Tetramorium caespitum species group
- 1 Diagnosis
- 2 Notes
- 3 Tetramorium ferox species complex
- 4 Tetramorium caespitum species complex
- 5 Tetramorium chefketi species complex
- 6 Tetramorium semilaeve species complex
- 7 Additional Resources
- 8 References
Agavekar et al. (2017) - Twelve-segmented antennae; anterior clypeal margin complete and unspecialized; eyes of moderate size; antennal scapes of moderate length, not surpassing posterior head margin; antennal scrobes absent; frontal carinae very short to almost completely reduced; base of first gastral tergite not concave in dorsal view, without tubercles or teeth on each side; pilosity on dorsal surfaces of body erect to suberect with long and stout hairs; sting appendage dentiform.
Agavekar et al. (2017) - As noted by Bolton (1977), the Tetramorium caespitum group is the only endemic Tetramorium species group in the Palearctic, and it is widely distributed throughout all of Eurasia. Currently, it contains around 80 species and subspecies but this count has to be taken with a lot of caution and does not likely represent a realistic number. Compared to all other Tetramorium species groups, the Tetramorium caespitum group has never been comprehensively revised. Despite some recent small-scale revisionary treatments (Csosz, Radchenko & Schulz, 2007; Csosz & Schulz, 2010), its taxonomic situation can be classified as chaotic and no reliable identification resources exist for the group as a whole.
So far, only one species of the group is known from India: Tetramorium nursei. It occurs in Northwestern India representing the only genuine Palearctic component within the Indian Tetramorium fauna. It should be noted that the record of Tetramorium nursei from Kerala (Saranyan et al., 2013) is extremely dubious and very likely a misidentification. Species of the Tetramorium caespitum group are adapted to temperate and arid subtropical climate, thus not likely to occur in the Western Ghats.
Tetramorium ferox species complex
Based on Csösz and Schulz 2011.
- Tetramorium aegeum
- Tetramorium densopilosum
- Tetramorium diomedeum
- Tetramorium ferox
- Tetramorium feroxoides
Species belonging to the T. ferox-complex within the caespitum-group can be defined by the combination of the following characters.
- petiole and postpetiole relatively broad (CS/PEW > 2.31, CS/PPW > 1.93), in T. aegeum and T. diomedeum very broad.
- head, mesosoma and waist moderately sculptured; dorsum of both petiolar node and postpetiole medially shiny.
- first gastral tergite smooth (excluding T. aegeum, for which 1st gastral tergite is imbricate); several long, erect hairs always appear on first gastral tergite.
- propodeum in profile flat, sloping down at an angle of approximately 45°.
- propodeal teeth small, developed as triangular denticles, in contrast to a prominent propodeal lobe.
- mandibles smooth and shiny.
- petiole and postpetiole wide.
- mesosoma low, with flattened dorsum (seen in profile); scutum (seen from above) somewhat narrowed anteriorly and does not completely cover the pronotum, so that humeri (i. e. anterolateral pronotal angles) are easily visible.
- head, mesosoma and waist moderately sculptured or smooth.
- petiole and postpetiole with some very long thin hairs, in contrast to the first gastral tergite which is generally without long erect hairs.
- head and mesosoma moderately sculptured.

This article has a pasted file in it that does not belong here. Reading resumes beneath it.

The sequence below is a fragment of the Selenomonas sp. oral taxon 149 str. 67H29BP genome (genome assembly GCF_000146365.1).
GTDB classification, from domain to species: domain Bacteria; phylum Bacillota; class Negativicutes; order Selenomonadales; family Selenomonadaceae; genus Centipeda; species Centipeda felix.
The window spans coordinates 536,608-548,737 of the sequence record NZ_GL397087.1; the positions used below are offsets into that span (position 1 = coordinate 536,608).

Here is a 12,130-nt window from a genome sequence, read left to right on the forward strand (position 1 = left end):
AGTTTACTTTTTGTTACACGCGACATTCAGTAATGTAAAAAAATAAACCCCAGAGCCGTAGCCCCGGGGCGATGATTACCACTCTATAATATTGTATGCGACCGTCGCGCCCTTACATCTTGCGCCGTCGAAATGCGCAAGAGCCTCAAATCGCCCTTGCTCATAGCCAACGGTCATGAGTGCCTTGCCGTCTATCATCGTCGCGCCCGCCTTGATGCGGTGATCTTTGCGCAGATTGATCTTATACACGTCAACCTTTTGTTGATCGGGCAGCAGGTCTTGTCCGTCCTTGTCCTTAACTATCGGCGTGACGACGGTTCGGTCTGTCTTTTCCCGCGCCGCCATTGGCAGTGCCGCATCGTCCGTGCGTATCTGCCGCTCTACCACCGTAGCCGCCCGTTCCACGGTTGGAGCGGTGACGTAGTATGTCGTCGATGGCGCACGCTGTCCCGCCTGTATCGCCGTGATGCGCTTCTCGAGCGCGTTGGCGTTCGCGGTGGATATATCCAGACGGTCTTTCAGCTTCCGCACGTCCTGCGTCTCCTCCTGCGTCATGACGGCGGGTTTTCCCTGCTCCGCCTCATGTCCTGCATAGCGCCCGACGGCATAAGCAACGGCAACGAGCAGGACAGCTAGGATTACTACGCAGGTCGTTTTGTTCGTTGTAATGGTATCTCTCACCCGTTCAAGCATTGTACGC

- sides of petiole and postpetiole angulate in dorsal view.
- stipes of genitalia curved inwards at the tip, and with flattened apical plate (seen in caudal view)
Tetramorium caespitum species complex
Based on Wagner et al. 2017.
See details here.
Tetramorium chefketi species complex
Based on Csösz & Schulz 2007.
- Tetramorium alternans
- Tetramorium anatolicum
- Tetramorium annectens
- Tetramorium chefketi
- Tetramorium exile
- Tetramorium forte
- Tetramorium moravicum
- Tetramorium rhodium
- Tetramorium sanetrai
- Tetramorium sulcinode
- Tetramorium syriacum
a) polygonal striae are continuous on 1st gastral tergite, and is sometimes microreticulate basally. Polygonal striation: interstices marked by feeble anastomosing striae (Fig. 8.), compare to microreticulation: interstices marked by very feeble elevated structures, like rugulae (Fig. 6, 7.);
b) head, alitrunk and waist coarsely sculptured, dorsum of petiolar node and postpetiole coarsely rugose and/or reticulate.
c) petiole and postpetiole relatively narrow (CS/PEW and CS/PPW, Table 1);
d) ground surface on the frons is usually coarsely microreticulate;
e) alitrunk is low, dorsum is flattened in profile;
f) scutum in dorsal view is somewhat narrowed anteriorly and does not cover completely the pronotum, humeri are well visible;
g) head, alitrunk and waist are coarsely sculptured, and petiole and postpetiole dorsum coarsely rugose or/and reticulate;
h) polygonal striae disrupted on 1st first gastral tergite, sometimes microreticulate basally;
i) mandibles are longitudinally striate;
j) petiole and postpetiole are relatively narrow (WAIST, Table 2);
k) head and alitrunk with usually coarsely sculpture, ground surface microreticulate;
l) sides of petiole and postpetiole not angulate as in the ferox species complex (in dorsal view);
m) first gastral tergite usually smooth and shiny, or feebly striate;
n) stipes of genitalia blunt, curved inwards at the top, with flattened apical plate (in caudal view)
The newly defined chefketi species complex may not strictly reflect the phylogenetic relationship of the above-mentioned species. T. sulcinode and T. annectens possess several autapomorphic characters (e.g. relatively large eyes and a long psammophore) what probably may lead to place them into a separate group in a future.